Swinburne University’s Advanced Manufacturing and Design Centre (AMDC) is unlike most educational buildings in Australia.
It uses hydronics – water pipes embedded in the floors and walls – for heating and cooling, and fresh air is drawn into the building through windows via the atrium, without the use of ductwork for airconditioning.
In Australia, we’re quite wedded to the idea that large buildings need ductwork blowing warm or cool air around the building to maintain a specific temperature. Quite uncomfortable.
This has several negative health implications that are quite well known overseas and are starting to be understood better here.
Health implications of ducted air
When she was researching causes of death in the elderly, Technical University Eindhoven’s Emeritus Professor Annelies van Bronswijk, a microbiologist, analysed various different thermal energy distribution systems and observed that ducted airconditioning and ventilation systems were harbouring significant biological hazards.
This ductwork was creating “sick” buildings and, in turn, the sick buildings were creating sick people.
The sickness was coming from the biological hazards in the ductwork often exacerbated by a low relative humidity that can make people more vulnerable to golden staph infections, and the influenza virus due to the drying out of their mucous membranes.
These kinds of environmental illnesses in people are not easy to fix medically.
Healthy people in healthy buildings tend to work better and feel more comfortable.
The 1970s oil crisis as a turning point
The 1970s oil crisis was a turning point for building standards in Europe, and particularly The Netherlands, Sweden, Denmark and Switzerland.
Sweden legislated highly energy-efficient “low-temperature” thermal energy distribution systems as the standard for all buildings.
In turn, the buildings use natural ventilation – windows and ventilators – to bring fresh air inside.
Fans and ductwork are generally limited to exhaust applications so the opportunities to spread microbes around the atmosphere inside the building are limited.
In contrast to the sick buildings identified by Professor van Bronswijk, Sweden has relatively few sick buildings compared to other countries – especially Australia.
In The Netherlands, electricity generation was decentralised to farming communities and waste heat and carbon dioxide are sold.
Waste carbon dioxide is used by the farmers who use it to accelerate the growth of flowers and food crops in highly controlled greenhouses. Waste heat is exchanged locally for heating and cooling.
Switzerland, which has no fossil-fuel resources, transitioned early to manage the seasonal energy with heat pumps, hydro power, waste-to-energy and solidly built, energy efficient and well managed buildings.
The space advantage of hydronics
As well as being a healthy option, because the heat or cold is moved around the building in energy-dense water rather than air, hydronic systems occupy about an eighth of the space of ducted air systems – in real estate terms, that’s extra saleable or lettable space within the building envelope.
Implementation at Swinburne
The design brief for the AMDC was executed by Sinclair Knight Merz (now owned by Jacobs Engineering) and architectural firm WilkinsonEyre.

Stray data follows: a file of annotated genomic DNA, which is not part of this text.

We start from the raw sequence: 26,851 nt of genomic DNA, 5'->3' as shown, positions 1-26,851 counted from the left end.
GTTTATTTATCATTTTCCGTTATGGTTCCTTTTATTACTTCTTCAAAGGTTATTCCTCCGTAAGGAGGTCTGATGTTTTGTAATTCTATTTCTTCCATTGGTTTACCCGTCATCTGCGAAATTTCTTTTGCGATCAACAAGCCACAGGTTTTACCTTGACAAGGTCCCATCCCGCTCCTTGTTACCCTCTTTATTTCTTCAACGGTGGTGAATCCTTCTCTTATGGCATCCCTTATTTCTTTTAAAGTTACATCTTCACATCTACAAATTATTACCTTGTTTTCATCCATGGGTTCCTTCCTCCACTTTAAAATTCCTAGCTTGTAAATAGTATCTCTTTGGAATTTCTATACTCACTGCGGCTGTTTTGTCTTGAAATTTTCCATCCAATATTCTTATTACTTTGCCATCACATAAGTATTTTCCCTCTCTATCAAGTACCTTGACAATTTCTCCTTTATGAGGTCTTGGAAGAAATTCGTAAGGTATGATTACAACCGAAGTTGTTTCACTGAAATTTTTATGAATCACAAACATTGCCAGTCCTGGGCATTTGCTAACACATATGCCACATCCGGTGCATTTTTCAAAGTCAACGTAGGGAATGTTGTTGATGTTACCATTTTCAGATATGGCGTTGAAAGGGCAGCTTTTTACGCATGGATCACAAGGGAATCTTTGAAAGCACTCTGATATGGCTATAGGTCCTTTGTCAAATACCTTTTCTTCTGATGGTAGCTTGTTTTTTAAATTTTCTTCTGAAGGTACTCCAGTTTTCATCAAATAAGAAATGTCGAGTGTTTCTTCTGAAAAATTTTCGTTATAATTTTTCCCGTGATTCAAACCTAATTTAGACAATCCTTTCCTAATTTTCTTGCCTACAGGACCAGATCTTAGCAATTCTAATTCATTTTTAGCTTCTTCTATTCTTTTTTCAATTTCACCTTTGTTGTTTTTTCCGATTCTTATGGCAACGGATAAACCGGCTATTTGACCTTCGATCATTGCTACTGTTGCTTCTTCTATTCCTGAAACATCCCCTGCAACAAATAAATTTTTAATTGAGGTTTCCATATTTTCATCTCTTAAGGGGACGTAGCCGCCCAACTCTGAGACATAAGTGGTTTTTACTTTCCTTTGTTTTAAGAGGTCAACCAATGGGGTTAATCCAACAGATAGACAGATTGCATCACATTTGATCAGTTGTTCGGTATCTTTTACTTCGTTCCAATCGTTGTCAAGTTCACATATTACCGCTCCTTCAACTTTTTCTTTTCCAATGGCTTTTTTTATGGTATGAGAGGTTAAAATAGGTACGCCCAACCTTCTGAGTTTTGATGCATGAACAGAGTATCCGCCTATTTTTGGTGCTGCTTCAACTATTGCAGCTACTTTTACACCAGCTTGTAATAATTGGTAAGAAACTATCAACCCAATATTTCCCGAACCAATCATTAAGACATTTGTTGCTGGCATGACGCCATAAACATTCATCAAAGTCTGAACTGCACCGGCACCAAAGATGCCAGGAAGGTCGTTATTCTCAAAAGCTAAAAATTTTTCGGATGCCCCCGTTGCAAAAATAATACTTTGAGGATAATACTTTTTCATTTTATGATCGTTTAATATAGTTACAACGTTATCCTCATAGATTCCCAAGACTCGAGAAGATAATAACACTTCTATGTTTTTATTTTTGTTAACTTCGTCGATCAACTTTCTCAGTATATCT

The most obvious architectural expression of the building’s environmental credentials is its sculpted vertical fins – inspired by turbine blades – that dominate the exterior, including a set of distinctive “fish gills” on its William Street elevation.
Other concessions to the neighbourhood include the retained Victorian façade on the Burwood Road elevation, to preserve the historical character and human-scale of the streetscape.
Much of the cleverness hides behind the impressive façade.
Electricity for the building is provided by a trigeneration plant on the roof that runs on natural gas to produce electricity, and produces heat as a by-product.
The heat is stored in a water tank. It is circulated directly through the heating circuit of the building and sent to the absorption cooler to create chilled water, which is stored in another holding tank and circulated through the cool water circuit.
These two circuits allow different zones of the building to be heated and cooled at the same time. For example, heat generating areas such as the data centre and some manufacturing areas can be cooled, even in winter, and the heat they generate can be fed back into the heating circuit for further efficiencies.
The system is a “four-pipe” system, using a flow and return pipe for heating and another flow and return pipe for cooling.
Some buildings overseas are using their rooftop fire suppression tanks to store thermal energy, and one building in Hong Kong uses them for food production in tropical fish farm as fish grow quicker in warm water.
Relative humidity – which can be a problem in buildings with poorly designed or managed hydronic systems – is controlled through careful management of heating and cooling throughout the day. Temperature and relative humidity, both key to human comfort, are managed using the building management system.
In the building, fans are used to draw exhaust air out of the building, and fresh air in through windows and vents.
The result is Swinburne University’s second 5 Star Green Star building, with a healthy environment that its occupants enjoy.